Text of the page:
After a short break, I'm back to First Line Fridays this week. Life is still busy, but my plans to catch up on my Reading Challenge are going well after the Summer hiatus. Today I'm featuring the second in a series of sequels to a trilogy of tales that were first written 20 years ago. The original Hawk and Dove Trilogy by British author Penelope Wilcock was a set of 3 short stories centred around a monastery in Yorkshire in the late 1300s.
Forget Cadfael, the Hawk and Dove is not a mystery series, but focused instead on specific characters: brothers of the fictional St Alcuin's monastery, using their lives and struggles to convey spiritual lessons. The first three stories entitled The Hawk and the Dove, The Wounds of God and The Long Fall placed particular emphasis on Abbot Peregrine, who took on the name Columba when be become a monk. His name was the source of the series title: Columba is the name of a Saint, but also means 'Dove', Peregrine means Hawk and is the name of a breed of falcon.
Fast forward to 2011 when a set of three sequels to the original trilogy was published by Crossway Books following the characters of the first series under the leadership of a new Abbott. A few years later, the series was taken on by British based publisher Lion Fiction, and three more titles were added taking the total up to 9.
I read the original trilogy back in 2014 and requested the three sequels from the Publisher more than a year ago. The first one (or the fourth book in the series), I read back in March before joining this group, and I'm just getting around to The Hour Before Dawn now.
Judging from some of the reviews, this title proved to be one of the most controversial in the series because it explores the impact of psychological and emotional trauma through the rape of one of the characters (the sister of one of the monks).
Now, I for one dislike the inclusion of content such as rape scenes in stories just for the sake of it, or just to crank up the drama: but nor do I shy away from books which explore difficult subjects. Readers will be able to read my opinion when I write the review.
The first line reads:
The first line reads:
Brother Thomas thought he had never heard a monk shout so loud.
Remember to check out what the other members of this group are reading on their own websites. Until next time, have a great weekend and happy reading, with love from England.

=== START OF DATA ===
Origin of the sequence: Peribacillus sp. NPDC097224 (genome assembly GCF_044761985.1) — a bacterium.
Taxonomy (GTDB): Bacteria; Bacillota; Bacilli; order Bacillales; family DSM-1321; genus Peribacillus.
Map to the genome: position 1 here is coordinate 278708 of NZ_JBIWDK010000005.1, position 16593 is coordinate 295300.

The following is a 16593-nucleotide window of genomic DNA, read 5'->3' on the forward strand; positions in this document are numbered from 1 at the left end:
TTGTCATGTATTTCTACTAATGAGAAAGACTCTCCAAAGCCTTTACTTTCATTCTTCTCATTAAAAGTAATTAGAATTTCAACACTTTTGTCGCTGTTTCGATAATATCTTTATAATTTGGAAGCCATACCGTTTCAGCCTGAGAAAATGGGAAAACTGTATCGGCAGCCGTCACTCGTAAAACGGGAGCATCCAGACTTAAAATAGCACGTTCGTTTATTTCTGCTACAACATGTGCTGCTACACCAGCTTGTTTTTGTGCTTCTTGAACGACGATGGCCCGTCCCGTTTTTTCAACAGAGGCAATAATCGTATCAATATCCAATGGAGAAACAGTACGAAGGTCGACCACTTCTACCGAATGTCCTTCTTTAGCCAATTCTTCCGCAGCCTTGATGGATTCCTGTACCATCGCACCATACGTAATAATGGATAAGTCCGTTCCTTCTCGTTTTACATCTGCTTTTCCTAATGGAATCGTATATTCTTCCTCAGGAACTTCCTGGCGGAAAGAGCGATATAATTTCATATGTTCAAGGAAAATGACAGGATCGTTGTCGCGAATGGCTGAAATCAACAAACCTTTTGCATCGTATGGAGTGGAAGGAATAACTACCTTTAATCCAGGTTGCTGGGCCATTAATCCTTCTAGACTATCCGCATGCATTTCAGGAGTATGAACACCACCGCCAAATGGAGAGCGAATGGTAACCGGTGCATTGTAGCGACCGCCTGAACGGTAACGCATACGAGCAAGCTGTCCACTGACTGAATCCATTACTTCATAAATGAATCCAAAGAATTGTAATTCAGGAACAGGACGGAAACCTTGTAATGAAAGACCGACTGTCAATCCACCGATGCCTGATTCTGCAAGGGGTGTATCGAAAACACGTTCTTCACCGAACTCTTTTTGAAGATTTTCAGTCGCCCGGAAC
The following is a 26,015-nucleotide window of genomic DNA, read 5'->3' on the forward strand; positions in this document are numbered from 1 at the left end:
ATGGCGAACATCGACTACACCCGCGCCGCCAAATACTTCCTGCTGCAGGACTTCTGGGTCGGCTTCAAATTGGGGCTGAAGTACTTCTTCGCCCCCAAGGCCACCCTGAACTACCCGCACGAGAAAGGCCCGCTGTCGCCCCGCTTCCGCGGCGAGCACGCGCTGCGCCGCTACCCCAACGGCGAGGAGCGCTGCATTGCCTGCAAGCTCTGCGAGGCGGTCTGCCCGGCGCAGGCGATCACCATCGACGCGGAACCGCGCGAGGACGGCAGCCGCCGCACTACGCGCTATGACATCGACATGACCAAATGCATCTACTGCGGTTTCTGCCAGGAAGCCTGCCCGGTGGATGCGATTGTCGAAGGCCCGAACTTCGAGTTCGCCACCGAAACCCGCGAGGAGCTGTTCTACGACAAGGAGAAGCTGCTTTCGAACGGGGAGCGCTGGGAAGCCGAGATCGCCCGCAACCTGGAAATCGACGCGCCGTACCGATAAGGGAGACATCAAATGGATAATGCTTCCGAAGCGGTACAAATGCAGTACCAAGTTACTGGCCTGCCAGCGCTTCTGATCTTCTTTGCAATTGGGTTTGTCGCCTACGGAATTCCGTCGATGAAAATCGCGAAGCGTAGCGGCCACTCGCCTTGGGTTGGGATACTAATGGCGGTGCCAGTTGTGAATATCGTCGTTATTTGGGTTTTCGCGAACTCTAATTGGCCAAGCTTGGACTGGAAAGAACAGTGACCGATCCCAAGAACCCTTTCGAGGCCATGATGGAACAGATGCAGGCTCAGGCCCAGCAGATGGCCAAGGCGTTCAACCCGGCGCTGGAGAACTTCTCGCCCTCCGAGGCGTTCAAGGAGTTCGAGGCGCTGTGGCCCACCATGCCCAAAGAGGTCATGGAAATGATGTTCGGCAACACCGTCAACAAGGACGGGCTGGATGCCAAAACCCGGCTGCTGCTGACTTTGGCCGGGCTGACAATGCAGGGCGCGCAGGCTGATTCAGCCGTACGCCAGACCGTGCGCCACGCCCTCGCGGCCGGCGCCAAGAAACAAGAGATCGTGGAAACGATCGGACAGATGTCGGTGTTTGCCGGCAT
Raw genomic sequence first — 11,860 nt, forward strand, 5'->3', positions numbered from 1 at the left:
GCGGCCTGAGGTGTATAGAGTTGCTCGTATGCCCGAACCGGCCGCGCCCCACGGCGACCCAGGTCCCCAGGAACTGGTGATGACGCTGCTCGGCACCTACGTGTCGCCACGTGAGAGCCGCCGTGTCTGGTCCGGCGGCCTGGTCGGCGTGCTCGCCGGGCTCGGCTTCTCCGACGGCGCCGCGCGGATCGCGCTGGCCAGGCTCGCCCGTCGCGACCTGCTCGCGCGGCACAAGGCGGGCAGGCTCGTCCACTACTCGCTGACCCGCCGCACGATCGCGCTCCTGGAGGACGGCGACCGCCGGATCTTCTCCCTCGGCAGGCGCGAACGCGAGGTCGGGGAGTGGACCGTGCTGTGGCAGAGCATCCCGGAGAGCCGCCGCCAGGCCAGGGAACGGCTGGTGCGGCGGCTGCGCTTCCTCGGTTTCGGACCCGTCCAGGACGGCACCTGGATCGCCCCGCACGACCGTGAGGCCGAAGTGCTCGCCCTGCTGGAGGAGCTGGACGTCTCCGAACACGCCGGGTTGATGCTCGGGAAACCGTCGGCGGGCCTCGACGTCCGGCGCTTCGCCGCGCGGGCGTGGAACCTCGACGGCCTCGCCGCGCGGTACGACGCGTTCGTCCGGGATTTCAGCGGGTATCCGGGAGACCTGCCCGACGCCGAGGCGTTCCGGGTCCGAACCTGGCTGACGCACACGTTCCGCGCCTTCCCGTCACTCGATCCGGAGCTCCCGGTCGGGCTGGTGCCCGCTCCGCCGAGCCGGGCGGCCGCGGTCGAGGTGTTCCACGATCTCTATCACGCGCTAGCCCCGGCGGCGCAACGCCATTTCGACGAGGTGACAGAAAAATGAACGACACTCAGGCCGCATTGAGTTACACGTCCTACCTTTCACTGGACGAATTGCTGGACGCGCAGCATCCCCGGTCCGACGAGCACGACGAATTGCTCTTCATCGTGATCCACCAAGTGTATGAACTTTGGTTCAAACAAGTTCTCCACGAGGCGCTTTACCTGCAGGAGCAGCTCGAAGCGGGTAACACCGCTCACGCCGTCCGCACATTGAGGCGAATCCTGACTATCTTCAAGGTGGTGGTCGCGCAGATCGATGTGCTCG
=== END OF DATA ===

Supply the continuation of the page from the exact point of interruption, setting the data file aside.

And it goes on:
I think I read the first of these books, but I didn't realise more had come out. I'll have to look them up.ReplyDelete
I'm sharing from Hold the Light by April McGowan over on my blog today. I've just started reading what I'm told is an excellent writing craft book, Understanding Show, Don't Tell by Janice Hardy. It starts well:
Show, don't tell is one of the most frustrating pieces of writing advice out there.
I'm looking forward to understanding it better!
I'll have to check these books out.ReplyDelete
I'm featuring the first line from J. Rodes' "Charging the Darkness" on my blog today--great conclusion to her dystopian trilogy--but right now I'm going to share the opening of Rachel Dylan's recent release, "Deadly Proof":
"You can't call that a settlement offer." Kate Sullivan looked directly into the dark eyes of her opposing counsel, who represented a medical device company.
Have a great weekend!
I’m currently reading The Keeper of Her Heart by Stacy HenrieReplyDelete
“It is not proper, Ada. And I will not abide it any longer”
I love the variety of books on FLF!ReplyDelete
Here is what I am sharing today.
How dare the stars still light the night and the James River continue to flow, when the one who made Lettie’s life bearable was gone?
This is the first line from chapter 1 (not the prologue) of Carrie Fancett Pagels novella “Love’s Escape” in The Captive Brides Collection.
I totally agree. I didn't like that particular type of scene included in Downton Abbey either.ReplyDelete
Mrs. Pollifax had attended church that Sunday morning, and her hat-a garden of pale pink roses and green leaves-still sat on her head as she ate lunch in the sunny kitchen of her apartment. - The Amazing Mrs. Pollifax (Book 2) by Dorothy GilmanReplyDelete
Hi! Have a great weekend!ReplyDelete
The Hour Before Dawn is my favourite of this entire series. It is a wonderful book, and I recommend it without hesitation.ReplyDelete